Tue 23rd June 2009
An entirely new experience for these ears, The Declining Winter peddle an intriguing brand of home-spun acoustic whimsy that borders on genuinely haunting at times, though irritatingly vague at others.
Haunt The Upper Hallways is their second full-length effort, opening with a spooky echo of feedback that builds into the bilious title track, which tumbles along at a fair old pace. All very well and good until the vocals appear, which are dull and annoyingly tonedeaf. Thankfully, the dreary 'Ohhhh Godddddd, Wheeeeen's It Goooonnnaaaaaa Eeeeeend?' yawning (my words, not theirs) is kept to a bare minimum, with the majority of the album getting along fine without them, thank you very much.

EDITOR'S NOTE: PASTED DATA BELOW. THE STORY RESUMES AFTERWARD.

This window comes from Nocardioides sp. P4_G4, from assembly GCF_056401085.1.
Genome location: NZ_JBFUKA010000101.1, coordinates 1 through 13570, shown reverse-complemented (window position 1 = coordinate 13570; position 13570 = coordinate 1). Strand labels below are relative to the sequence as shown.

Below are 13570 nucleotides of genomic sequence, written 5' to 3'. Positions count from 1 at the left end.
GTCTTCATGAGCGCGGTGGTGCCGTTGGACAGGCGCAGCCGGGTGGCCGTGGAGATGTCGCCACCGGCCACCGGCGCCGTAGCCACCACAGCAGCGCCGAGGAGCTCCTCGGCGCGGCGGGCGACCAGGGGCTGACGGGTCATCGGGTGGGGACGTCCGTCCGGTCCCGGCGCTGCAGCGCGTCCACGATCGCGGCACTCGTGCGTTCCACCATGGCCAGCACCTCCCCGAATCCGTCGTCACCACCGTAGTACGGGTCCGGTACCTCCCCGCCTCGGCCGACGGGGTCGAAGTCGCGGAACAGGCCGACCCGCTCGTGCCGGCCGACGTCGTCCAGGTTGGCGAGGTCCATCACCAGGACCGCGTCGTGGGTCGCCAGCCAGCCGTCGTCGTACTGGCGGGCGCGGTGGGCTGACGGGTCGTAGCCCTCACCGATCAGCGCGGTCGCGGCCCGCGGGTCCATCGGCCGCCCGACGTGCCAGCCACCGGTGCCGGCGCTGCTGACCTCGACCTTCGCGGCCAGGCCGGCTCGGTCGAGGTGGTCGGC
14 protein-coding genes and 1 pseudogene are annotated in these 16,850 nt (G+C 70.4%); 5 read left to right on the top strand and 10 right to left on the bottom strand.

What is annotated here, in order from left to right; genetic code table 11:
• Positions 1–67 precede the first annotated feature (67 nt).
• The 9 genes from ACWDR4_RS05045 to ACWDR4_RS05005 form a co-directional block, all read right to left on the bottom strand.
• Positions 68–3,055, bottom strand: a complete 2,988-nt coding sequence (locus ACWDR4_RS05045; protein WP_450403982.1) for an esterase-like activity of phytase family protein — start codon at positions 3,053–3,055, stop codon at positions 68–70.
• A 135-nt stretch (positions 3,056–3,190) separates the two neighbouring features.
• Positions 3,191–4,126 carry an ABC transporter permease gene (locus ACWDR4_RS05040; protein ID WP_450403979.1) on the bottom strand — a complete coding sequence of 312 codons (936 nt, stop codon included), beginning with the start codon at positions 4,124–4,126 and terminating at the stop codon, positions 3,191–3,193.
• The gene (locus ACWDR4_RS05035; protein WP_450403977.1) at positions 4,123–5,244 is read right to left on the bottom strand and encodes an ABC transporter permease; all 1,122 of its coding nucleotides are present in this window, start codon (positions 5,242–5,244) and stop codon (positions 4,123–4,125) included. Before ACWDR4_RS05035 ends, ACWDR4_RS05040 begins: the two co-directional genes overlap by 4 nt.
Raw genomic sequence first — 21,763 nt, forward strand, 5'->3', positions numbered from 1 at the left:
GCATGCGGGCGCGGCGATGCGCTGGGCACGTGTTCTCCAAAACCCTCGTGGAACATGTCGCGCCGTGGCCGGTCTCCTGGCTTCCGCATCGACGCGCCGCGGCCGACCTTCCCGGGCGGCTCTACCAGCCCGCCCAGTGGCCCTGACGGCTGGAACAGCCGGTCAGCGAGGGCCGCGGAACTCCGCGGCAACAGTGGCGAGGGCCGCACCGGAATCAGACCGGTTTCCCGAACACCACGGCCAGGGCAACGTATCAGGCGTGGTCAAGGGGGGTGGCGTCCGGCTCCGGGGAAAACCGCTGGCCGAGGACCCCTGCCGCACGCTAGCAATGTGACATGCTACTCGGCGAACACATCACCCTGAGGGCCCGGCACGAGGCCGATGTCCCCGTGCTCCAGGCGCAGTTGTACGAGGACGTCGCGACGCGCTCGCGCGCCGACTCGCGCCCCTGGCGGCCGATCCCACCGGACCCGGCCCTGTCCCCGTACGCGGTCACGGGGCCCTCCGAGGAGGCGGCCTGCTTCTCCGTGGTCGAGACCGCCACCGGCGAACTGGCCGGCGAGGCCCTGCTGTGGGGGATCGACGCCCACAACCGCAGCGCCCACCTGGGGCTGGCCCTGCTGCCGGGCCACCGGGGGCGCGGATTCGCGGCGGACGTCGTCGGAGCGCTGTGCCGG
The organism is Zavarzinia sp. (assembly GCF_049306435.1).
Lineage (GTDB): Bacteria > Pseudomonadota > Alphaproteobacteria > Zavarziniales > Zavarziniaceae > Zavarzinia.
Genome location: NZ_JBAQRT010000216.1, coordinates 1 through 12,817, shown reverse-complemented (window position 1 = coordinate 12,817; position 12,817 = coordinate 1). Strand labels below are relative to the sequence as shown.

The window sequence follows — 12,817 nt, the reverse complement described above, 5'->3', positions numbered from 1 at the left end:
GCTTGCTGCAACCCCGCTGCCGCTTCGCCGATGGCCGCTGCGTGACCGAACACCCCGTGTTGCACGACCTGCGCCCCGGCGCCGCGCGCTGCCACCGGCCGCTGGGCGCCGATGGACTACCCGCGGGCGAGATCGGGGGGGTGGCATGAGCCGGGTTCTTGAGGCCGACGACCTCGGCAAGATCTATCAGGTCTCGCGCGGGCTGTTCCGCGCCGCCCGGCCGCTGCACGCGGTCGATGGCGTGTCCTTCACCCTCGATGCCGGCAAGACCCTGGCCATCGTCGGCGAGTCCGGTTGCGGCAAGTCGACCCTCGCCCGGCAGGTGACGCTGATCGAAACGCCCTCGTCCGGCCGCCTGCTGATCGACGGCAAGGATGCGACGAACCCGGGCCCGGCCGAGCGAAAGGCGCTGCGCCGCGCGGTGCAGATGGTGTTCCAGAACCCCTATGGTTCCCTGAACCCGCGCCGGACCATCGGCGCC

And it's in instrumental mode that TDW are at their (or his, I believe this to be the output of one man from Yorkshire) twinkling finest, coming across like a more organic, if less musically proficient Tunng.
Throwing all sorts of instruments into the mix, it's an intriguing listen, with an obvious bedroom-based production allowing the more grating discordance some convenient leeway. Dreamy and folky, Haunt The Upper Hallways is the sort of record that sends you to sleep in a good way. Just don't expect to be singing it in the shower when you wake up.